02:24 Being comfortable requires a clear line of sight and the welding helmet or mask as it's commonly known can make a huge difference to all aspects of our weld.
02:34 Welding emits light called an arc and it's the reason that we need to always wear a mask.
02:40 Weld arc gives off radiation over a broad range of wavelengths including ultra violet, visible light and infrared.
02:48 The dangers of not filtering the UV and infrared light can cause an extremely uncomfortable eye condition called arc flash or arc eye.
02:56 Arc flash is the result of exposure to the intense UV light that the arc gives off.
03:02 Just a few secconds of UV light exposure, arc flash can begin to cause inflammation of the membrane in front of the eye and prolonged exposure can cause extreme pain which feels like having an eye full of sand.
03:15 To protect our eyes from this arc radiation we have a few options out on the market but there really is only one viable solution for TIG welding and that's the auto darkening helmet.
03:26 This uses a battery powered sensor that senses the arc strike and immediately darkens your view to a preset shade.
03:33 The biggest benefit of the auto darkening helmet when TIG welding is that it allows complete visibility of the weld prior to striking the arc.
03:42 This is important with TIG welding because unlike MIG welding, we'll be using both hands.
03:47 One on the torch and the other holding our filler rod.
03:51 This means we don't have a free hand available to flip up and down a conventional welding helmet.
03:56 The auto darkening feature allows us to ensure our tungsten is correctly located before we strike the arc and begin the weld.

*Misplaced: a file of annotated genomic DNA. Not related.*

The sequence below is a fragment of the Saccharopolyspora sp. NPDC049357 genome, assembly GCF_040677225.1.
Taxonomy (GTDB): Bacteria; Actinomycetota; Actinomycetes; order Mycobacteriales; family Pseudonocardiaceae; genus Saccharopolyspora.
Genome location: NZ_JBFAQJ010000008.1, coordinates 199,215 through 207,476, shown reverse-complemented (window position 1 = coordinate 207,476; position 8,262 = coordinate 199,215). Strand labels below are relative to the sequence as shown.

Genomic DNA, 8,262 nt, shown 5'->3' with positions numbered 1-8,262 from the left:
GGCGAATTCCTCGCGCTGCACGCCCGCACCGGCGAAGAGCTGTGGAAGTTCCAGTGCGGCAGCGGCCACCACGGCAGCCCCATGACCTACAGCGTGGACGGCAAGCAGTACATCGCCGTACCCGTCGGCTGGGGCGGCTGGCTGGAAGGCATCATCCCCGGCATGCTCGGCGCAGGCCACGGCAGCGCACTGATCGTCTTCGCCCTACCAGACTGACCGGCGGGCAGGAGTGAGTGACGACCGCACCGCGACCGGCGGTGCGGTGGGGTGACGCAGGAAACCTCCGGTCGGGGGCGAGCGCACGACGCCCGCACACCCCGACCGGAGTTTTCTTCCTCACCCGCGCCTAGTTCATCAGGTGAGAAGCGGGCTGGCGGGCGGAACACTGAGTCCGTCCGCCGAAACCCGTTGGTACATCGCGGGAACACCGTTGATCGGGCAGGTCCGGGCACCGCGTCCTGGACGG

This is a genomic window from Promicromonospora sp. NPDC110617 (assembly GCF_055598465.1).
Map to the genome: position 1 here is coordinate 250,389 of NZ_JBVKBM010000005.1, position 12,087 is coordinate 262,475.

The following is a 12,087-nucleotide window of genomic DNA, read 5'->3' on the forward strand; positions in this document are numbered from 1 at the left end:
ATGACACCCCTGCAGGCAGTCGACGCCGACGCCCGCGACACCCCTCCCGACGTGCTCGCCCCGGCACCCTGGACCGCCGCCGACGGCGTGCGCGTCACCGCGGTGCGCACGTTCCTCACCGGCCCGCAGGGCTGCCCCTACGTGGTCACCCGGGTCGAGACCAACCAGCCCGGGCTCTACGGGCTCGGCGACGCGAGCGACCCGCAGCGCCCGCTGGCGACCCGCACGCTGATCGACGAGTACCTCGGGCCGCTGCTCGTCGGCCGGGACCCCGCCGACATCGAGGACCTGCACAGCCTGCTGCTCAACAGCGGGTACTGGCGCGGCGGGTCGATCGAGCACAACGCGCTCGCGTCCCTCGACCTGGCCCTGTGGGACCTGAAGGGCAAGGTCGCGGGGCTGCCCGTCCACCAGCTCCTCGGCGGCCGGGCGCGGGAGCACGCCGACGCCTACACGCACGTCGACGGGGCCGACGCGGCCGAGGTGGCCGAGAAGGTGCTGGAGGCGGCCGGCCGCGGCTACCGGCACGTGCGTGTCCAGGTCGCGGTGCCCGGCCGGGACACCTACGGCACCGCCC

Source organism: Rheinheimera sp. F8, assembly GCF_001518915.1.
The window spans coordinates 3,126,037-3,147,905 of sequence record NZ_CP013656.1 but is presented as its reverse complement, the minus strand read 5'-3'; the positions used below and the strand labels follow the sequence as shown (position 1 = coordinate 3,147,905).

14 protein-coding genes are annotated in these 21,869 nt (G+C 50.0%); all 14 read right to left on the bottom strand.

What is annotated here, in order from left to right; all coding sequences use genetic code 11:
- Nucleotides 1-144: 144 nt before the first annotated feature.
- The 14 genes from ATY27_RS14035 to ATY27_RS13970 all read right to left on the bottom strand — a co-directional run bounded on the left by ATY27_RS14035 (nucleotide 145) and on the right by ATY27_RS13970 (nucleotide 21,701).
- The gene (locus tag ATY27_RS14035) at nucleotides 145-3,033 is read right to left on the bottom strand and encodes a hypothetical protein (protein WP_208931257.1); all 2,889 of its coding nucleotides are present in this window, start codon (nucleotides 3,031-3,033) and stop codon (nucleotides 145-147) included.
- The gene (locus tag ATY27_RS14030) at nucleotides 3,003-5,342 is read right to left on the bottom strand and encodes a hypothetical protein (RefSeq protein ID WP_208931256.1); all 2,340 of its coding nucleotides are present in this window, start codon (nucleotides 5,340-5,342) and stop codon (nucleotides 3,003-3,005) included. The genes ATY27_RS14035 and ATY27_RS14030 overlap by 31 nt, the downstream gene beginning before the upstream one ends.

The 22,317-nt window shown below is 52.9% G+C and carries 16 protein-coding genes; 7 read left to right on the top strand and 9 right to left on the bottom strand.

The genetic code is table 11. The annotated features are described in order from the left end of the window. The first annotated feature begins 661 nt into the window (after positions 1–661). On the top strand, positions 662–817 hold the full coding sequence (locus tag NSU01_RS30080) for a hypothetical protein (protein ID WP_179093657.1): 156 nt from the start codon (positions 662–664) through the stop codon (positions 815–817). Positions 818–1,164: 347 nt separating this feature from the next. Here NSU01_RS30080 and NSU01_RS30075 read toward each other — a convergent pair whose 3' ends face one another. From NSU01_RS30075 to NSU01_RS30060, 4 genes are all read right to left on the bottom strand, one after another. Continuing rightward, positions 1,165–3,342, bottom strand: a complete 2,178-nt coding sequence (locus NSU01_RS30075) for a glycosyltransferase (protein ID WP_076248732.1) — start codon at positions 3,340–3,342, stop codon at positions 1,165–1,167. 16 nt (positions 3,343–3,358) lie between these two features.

04:05 These welding helmets will also have an adjustable sensitivity which might need to be turned down when using very low amps or up when working overhead or outside where sunlight may trigger the auto darkening mode prematurely.
04:17 There will also be a delay setting that changes the length of time the lens will remain dark after the weld arc has finished.
04:25 We typically turn the delay up on high amperage welds where the weld pool may stay bright for longer or down to save time and increase visibility while tack welding.
04:35 It's also common for an auto darkening helmet to have a grinding or cutting mode which allows the mask to be used like a face shield.
04:43 Although this can save time, it will decrease your visibility when grinding and it'll make it difficult to wear ear protection at the same time.
04:51 Using this feature isn't actually something we'd recommend as grinding in particular can damage the lens, making it harder to see our welds clearly after a while.